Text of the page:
Strategy•May 01, 2015
IT, Marketing, and Digital Leaders Say Relational Trust and Leadership are the Most Important Factors
Last week I had a great opportunity to spend the afternoon with about 40 CIOs, CMOs, and Digital leaders at a Strategic Forum event that allows us to all share our experiences, learn from each other, and develop new relationships with our executive peers. The topic for the day was how IT, Marketing, and Digital can work together to win in the increasingly digital world.
Throughout the panel and round-table discussions, one theme kept emerging that may surprise you. It wasn’t any of the current buzz-words like Big Data, Analytics, Cloud, IT Velocity, Innovation, or Agile and it wasn’t even some of the traditional conversation points like Governance, Organizational Design, and Strategy.
Instead, the consistent theme was that without relational trust at the leadership level, nothing else mattered. I’ve often said that no methodology or process can fix talent and engagement issues and similarly, I believe that no organizational structure, strategy, or governance model can fix trust issues amongst the key leaders.
Here are a few take-aways from the event:
Speed of the leader, speed of the team: Each of the different departments (i.e., IT, Marketing, Digital) will emulate the leaders of those organizations and how they treat people. If the leaders are standoffish, put up roadblocks and fail to collaborate with each other – that is exactly what everyone in their departments will do. The result will be less efficient meetings, slower decision-making, more silos, and decreased overall throughput and agility. Conversely, if the IT, Marketing, and Digital leaders are seen partnering, collaborating, treating each other with respect and trust – the teams will follow and good things will happen.
Walk a mile in their shoes: It turns out that having empathy and a real understanding of where your counterparts are coming from really matters. Several of our panelists shared success stories of how making some effort to better understand your peers in the other departments objectives, motives, and challenges made a tremendous difference in getting aligned on the same vision and improved relational trust. It is amazing the impact of just expressing how you want to better understand someone else’s perspective instead of immediately escalating into a bad situation can make.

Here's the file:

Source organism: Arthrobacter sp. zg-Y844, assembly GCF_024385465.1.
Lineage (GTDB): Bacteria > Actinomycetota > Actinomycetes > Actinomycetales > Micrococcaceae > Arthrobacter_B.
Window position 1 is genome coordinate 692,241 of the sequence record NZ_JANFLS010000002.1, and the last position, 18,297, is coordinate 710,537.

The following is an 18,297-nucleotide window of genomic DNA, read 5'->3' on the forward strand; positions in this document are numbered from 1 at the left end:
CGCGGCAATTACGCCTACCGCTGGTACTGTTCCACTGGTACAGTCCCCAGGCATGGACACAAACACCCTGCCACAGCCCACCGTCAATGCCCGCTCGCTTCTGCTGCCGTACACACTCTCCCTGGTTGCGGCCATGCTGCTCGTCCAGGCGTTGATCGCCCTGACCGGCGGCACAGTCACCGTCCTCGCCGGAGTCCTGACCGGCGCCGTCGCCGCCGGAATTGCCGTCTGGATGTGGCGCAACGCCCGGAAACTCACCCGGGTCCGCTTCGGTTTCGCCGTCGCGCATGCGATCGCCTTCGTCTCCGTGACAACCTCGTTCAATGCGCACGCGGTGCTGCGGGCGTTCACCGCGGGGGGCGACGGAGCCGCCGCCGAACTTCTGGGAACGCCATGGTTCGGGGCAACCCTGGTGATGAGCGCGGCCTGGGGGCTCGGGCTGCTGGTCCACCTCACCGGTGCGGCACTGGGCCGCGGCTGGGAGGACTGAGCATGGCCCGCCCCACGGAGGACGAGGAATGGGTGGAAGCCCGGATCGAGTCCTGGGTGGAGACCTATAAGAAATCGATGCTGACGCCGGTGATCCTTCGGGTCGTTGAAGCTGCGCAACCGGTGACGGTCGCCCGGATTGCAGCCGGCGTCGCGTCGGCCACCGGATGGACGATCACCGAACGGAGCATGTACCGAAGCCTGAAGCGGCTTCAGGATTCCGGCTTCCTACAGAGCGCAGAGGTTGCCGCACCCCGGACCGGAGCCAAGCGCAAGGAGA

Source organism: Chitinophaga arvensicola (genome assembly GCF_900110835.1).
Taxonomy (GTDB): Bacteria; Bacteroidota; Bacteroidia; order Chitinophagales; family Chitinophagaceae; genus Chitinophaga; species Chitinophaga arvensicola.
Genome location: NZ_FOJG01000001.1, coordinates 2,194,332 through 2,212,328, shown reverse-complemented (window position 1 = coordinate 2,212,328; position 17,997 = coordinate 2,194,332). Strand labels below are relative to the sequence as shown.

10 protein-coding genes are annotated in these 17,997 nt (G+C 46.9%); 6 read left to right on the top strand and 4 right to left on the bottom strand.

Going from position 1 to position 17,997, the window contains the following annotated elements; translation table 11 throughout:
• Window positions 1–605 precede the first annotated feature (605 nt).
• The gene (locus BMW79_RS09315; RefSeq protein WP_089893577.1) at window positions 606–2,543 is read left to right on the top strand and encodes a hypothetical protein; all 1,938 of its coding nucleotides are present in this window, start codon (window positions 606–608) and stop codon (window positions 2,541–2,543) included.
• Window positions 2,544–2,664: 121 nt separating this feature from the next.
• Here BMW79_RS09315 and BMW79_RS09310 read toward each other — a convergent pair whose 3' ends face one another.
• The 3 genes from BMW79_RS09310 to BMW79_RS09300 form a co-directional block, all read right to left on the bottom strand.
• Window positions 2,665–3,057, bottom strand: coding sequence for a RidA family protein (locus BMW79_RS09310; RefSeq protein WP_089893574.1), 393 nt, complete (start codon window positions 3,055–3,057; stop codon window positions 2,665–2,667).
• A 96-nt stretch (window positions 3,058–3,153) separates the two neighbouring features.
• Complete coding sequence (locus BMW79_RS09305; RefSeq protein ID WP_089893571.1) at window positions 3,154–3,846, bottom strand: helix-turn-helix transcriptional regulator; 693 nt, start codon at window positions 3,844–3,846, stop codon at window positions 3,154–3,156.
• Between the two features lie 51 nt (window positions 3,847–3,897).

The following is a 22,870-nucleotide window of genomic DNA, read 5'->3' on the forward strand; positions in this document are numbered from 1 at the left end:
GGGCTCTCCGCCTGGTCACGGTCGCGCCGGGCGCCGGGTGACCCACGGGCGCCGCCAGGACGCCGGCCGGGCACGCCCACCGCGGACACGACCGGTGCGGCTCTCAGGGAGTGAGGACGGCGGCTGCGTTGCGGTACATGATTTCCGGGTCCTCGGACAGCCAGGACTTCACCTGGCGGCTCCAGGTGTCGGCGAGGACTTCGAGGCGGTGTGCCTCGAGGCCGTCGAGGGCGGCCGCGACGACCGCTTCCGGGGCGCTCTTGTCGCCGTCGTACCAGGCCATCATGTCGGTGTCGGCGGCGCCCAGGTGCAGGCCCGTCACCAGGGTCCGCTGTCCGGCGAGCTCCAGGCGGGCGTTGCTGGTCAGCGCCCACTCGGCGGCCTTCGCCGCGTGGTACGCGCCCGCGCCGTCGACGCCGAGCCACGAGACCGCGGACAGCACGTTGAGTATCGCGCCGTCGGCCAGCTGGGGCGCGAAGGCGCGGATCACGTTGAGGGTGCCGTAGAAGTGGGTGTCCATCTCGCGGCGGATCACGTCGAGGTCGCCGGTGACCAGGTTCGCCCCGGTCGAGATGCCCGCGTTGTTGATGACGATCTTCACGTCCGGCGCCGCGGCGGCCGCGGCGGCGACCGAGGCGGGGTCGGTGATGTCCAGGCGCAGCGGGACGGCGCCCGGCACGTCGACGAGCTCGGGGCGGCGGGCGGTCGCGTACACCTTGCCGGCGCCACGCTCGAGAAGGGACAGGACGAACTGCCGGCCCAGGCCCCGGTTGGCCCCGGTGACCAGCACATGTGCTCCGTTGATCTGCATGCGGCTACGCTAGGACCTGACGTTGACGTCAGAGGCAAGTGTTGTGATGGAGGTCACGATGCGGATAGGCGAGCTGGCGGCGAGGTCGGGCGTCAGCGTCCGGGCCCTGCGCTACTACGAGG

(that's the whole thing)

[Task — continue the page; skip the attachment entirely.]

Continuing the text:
Invest in relationships: At this level, all of these executives are extremely busy. However, a consistent “lesson learned” from many was that sometimes you have to slow down, focus on people and your relationship with them so that you can ultimately go faster. We’re huge believers of this at Credera. On our partner team, we invest significant time to make sure our relationships are sound so that we can operate most efficiently in the day-to-day strategic and operational “transactions” with each other. To be sure it happens, some of our panelists shared that they even schedule “relationship time” each week to just visit with people, hear what’s going on and develop better relationships over time.
There were many other great experiences shared (e.g., align the organization around the customer, space planning ideas for collaboration, tips for meeting efficiency, tips for finding the balance between speed and stability, etc.), but the main take-away is that without relational trust and strong leadership the rest doesn’t matter.